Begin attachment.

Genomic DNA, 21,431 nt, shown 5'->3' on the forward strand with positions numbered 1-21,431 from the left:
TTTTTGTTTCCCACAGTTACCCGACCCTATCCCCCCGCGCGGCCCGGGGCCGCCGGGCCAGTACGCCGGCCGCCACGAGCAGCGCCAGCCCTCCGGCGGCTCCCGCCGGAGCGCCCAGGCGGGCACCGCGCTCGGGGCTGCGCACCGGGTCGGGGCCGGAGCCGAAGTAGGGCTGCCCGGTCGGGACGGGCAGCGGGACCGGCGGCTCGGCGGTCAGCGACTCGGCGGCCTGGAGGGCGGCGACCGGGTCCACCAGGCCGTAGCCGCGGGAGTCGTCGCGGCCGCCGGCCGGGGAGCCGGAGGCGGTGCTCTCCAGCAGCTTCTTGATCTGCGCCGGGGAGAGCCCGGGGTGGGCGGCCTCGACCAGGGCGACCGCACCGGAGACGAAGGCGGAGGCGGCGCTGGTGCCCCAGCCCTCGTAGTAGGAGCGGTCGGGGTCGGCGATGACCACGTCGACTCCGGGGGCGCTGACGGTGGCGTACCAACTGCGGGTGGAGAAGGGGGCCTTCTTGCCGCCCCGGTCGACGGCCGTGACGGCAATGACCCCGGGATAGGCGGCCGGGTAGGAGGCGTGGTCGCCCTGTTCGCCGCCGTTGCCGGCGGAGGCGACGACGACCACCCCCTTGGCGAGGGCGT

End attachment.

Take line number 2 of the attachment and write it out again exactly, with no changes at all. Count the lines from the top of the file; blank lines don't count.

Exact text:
TTTTTGTTTCCCACAGTTACCCGACCCTATCCCCCCGCGCGGCCCGGGGCCGCCGGGCCAGTACGCCGGCCGCCACGAGCAGCGCCAGCCCTCCGGCGGCTCCCGCCGGAGCGCCCAGGCGGGCACCGCGCTCGGGGCTGCGCACCGGGTCGGGGCCGGAGCCGAAGTAGGGCTGCCCGGTCGGGACGGGCAGCGGGACCGGCGGCTCGGCGGTCAGCGACTCGGCGGCCTGGAGGGCGGCGACCGGGTCCACCAGGCCGTAGCCGCGGGAGTCGTCGCGGCCGCCGGCCGGGGAGCCGGAGGCGGTGCTCTCCAGCAGCTTCTTGATCTGCGCCGGGGAGAGCCCGGGGTGGGCGGCCTCGACCAGGGCGACCGCACCGGAGACGAAGGCGGAGGCGGCGCTGGTGCCCCAGCCCTCGTAGTAGGAGCGGTCGGGGTCGGCGATGACCACGTCGACTCCGGGGGCGCTGACGGTGGCGTACCAACTGCGGGTGGAGAAGGGGGCCTTCTTGCCGCCCCGGTCGACGGCCGTGACGGCAATGACCCCGGGATAGGCGGCCGGGTAGGAGGCGTGGTCGCCCTGTTCGCCGCCGTTGCCGGCGGAGGCGACGACGACCACCCCCTTGGCGAGGGCGT